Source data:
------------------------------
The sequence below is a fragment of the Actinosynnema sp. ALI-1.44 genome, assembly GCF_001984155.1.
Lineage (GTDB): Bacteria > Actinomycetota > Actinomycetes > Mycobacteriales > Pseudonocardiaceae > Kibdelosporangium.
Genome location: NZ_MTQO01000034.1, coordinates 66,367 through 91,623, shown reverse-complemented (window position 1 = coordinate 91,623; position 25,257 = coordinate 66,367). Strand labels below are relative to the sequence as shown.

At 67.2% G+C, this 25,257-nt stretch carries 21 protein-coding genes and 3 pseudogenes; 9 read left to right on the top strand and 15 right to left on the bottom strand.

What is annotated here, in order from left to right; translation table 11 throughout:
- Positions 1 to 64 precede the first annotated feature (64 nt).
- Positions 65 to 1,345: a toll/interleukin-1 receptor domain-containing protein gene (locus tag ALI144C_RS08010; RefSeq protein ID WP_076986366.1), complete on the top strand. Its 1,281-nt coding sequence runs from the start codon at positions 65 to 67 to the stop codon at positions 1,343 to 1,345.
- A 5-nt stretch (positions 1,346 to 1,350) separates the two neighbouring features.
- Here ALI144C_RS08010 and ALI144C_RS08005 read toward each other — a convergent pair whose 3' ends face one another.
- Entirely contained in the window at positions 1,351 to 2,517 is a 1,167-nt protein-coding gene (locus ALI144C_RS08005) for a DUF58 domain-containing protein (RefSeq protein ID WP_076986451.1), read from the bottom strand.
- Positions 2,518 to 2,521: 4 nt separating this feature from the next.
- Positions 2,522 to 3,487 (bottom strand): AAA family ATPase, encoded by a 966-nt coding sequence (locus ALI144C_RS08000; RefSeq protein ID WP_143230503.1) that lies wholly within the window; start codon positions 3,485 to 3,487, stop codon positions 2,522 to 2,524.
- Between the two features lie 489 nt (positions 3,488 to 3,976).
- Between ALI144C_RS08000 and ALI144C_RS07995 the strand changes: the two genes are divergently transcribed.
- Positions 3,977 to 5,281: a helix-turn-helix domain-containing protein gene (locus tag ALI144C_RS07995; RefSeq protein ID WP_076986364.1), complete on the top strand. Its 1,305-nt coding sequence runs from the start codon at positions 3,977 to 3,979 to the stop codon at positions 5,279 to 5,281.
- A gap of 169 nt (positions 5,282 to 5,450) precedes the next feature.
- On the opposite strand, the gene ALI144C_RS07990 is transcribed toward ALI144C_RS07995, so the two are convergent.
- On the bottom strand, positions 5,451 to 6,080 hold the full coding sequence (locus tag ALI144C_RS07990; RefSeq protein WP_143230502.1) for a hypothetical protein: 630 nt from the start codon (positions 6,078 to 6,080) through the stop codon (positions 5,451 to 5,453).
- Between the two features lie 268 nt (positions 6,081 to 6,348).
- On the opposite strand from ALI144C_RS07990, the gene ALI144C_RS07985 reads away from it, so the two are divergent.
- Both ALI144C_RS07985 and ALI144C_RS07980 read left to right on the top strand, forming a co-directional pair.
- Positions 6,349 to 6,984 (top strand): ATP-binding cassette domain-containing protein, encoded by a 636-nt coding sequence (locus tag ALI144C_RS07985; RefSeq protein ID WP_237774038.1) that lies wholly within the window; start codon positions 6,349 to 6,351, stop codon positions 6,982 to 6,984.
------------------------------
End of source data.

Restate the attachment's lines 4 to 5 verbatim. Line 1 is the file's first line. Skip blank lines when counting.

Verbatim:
At 67.2% G+C, this 25,257-nt stretch carries 21 protein-coding genes and 3 pseudogenes; 9 read left to right on the top strand and 15 right to left on the bottom strand.

What is annotated here, in order from left to right; translation table 11 throughout: